When I was teaching college, I used to share William Pastille’s 1998 commencement address with my favorite classes. (Yes, I had favorites but didn’t play them. Some groups of people who come together just jell better.) Mr. Pastille was a tutor of my sister’s at St. John’s College in Annapolis, and his speech was excerpted on All Things Considered.
At St. John’s, “tutor” was the name given to those called “professor” elsewhere. At The Clearwater School, whence my son graduates today, having spent his entire K-12 years, those who would elsewhere be called teachers are “staff.” In this different name is the difference between talking and listening, between setting the agenda and following the agenda, between seeing oneself as separate in one’s amazing and powerful knowledge and stepping out from behind the curtain, human-sized.
Mr. Pastille gave a speech about the choice between Love and Strife. Clearwater kids understand a lot about working through strife, since they are trusted to create and debate and enforce the school rules without an authority figure stepping in. If a staff steps in, it is because they are invited to mediate, or because one of the parties involved in the strife or a witness to it sees a need — or even because they have senses of their own and make a judgment that they could contribute. But they are not first responders, so the students at Clearwater get experience working through conflict.
Clearwater kids also understand a lot about love. The way they get to know each other intimately, over time, through hours of talk and play, is always astounding to me. They feel intensely toward each other and express their feelings through a deep knowledge of each individual’s strengths and weaknesses. For better and worse, just like in life.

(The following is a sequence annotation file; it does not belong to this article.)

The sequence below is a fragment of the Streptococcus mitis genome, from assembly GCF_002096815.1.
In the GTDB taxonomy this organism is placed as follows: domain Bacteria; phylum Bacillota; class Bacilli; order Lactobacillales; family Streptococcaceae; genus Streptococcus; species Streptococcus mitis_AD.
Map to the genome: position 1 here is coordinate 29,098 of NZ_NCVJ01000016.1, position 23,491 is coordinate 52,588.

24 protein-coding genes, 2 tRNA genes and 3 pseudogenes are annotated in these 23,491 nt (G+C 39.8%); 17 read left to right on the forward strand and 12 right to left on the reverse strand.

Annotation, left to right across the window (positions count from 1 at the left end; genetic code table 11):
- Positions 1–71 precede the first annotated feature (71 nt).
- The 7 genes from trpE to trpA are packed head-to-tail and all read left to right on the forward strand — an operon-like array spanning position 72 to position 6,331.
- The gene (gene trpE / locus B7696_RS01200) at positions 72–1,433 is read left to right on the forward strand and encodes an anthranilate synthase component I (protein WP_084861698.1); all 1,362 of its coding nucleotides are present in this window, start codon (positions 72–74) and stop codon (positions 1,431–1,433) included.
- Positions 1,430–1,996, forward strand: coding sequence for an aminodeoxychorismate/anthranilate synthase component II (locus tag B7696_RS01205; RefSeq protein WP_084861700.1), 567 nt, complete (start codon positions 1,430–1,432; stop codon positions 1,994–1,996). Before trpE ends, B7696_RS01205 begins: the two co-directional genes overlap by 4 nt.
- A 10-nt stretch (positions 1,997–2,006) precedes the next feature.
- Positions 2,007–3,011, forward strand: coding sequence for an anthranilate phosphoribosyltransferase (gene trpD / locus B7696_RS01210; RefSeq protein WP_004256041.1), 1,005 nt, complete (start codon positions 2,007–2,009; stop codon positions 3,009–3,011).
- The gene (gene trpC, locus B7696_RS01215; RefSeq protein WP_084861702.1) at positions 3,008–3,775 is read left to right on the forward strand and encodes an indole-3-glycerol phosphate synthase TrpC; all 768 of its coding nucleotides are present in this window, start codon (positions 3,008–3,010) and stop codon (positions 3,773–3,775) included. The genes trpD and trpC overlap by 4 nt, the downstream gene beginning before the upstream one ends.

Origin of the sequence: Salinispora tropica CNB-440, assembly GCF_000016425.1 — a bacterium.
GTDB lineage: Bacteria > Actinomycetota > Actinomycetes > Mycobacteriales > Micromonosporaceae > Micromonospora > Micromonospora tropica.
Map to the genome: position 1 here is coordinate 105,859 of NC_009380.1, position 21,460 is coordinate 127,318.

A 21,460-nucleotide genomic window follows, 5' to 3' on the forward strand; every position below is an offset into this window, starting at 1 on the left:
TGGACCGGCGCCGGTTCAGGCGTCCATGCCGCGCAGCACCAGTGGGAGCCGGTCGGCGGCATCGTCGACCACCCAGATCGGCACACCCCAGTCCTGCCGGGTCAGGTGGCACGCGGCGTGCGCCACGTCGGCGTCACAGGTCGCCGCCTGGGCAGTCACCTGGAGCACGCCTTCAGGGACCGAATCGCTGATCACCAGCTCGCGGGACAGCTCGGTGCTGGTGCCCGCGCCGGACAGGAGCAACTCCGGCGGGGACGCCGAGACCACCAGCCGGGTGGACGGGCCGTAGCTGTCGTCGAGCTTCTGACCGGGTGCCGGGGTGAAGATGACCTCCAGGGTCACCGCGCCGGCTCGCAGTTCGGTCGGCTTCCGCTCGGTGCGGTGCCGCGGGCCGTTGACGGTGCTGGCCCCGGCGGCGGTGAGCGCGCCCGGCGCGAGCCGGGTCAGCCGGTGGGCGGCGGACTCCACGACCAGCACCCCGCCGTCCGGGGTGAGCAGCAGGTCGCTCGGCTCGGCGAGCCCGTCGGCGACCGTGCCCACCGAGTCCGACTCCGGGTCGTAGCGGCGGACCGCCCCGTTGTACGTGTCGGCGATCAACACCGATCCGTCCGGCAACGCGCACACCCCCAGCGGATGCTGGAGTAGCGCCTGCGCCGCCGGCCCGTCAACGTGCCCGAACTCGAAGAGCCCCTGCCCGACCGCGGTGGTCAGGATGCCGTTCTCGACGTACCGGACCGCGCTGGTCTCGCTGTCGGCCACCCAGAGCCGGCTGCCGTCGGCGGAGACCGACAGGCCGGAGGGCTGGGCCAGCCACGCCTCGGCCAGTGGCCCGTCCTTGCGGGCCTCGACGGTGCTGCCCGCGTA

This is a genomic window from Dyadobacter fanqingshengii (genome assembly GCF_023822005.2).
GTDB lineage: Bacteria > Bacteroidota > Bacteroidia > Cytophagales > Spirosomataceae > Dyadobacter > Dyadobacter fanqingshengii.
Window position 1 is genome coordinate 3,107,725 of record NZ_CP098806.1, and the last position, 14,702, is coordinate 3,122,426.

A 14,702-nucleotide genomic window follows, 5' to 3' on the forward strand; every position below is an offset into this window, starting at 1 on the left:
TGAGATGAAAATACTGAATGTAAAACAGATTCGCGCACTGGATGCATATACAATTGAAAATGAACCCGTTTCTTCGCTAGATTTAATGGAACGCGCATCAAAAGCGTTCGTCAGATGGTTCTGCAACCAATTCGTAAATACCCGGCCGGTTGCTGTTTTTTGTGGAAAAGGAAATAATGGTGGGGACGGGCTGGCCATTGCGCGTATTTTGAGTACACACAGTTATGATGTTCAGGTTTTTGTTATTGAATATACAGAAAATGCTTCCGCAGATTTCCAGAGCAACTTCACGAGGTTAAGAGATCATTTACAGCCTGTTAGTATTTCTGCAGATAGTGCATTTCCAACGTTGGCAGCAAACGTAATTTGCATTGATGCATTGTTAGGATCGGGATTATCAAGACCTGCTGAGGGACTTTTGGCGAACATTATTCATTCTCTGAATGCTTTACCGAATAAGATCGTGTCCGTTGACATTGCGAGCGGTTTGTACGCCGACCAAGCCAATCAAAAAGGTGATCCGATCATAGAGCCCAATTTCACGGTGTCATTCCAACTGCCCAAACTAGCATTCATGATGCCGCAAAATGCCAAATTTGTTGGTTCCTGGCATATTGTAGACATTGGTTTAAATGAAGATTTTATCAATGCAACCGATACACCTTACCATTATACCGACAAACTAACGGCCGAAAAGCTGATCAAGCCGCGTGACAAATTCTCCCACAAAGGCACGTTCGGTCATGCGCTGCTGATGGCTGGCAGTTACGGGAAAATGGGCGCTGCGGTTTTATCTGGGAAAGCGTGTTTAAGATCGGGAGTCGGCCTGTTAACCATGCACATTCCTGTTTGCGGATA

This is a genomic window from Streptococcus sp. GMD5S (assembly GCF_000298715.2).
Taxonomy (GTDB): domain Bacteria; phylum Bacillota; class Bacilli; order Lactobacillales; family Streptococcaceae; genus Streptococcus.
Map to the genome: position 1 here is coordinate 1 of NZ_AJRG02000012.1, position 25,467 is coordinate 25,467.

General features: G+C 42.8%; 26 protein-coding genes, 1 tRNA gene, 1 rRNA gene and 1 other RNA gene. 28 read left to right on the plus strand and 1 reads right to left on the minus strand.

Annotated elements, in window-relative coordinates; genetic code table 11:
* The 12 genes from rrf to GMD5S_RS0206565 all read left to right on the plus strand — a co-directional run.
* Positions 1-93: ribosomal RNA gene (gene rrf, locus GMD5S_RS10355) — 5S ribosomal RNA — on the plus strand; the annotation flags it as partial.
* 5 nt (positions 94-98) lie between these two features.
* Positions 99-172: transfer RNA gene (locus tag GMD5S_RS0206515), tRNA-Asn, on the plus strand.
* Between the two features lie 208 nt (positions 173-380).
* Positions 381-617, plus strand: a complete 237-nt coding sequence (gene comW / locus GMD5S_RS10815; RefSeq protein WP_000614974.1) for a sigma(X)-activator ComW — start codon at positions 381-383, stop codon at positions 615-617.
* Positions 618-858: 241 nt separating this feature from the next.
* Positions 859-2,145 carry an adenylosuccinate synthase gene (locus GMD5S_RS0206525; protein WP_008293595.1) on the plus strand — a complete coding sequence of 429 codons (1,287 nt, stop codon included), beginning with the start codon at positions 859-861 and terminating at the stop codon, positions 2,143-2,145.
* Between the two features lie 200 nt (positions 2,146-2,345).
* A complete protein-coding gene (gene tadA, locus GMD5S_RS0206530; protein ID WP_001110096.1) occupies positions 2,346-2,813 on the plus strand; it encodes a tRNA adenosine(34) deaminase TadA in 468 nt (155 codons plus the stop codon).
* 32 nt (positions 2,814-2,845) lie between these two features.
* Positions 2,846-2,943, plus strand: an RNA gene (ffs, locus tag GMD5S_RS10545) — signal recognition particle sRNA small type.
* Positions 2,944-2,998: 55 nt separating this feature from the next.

Whenever I read Mr. Pastille’s speech, it brings me goosebumps. Toward the end, he says
If we can learn to love the Now, which is to live fully in the present that is always with us, then the unifying force of Love will always be close at hand to shield us from the divisive force of Strife. And we are already prepared halfway, because we know the heart of the Now, we know the twofold feeling of melancholy and expectancy. To make a beginning, we must carry the memory of that feeling with us at all times; we must cultivate that feeling until the poignancy and fragility of the moment swells in our hearts, catches in our throats, brings tears to our eyes.
The feeling he describes, the feeling of commencement, which is both beginning and ending and ever-present now, is the feeling I get when I hear Pomp and Circumstance. I don’t think I’ll hear it today (alternative school, you know), but I’ll hum it in my head when I see my boy receive his diploma in front of a roomful of people who have watched him grow for years and years, a collective multiple lifetime.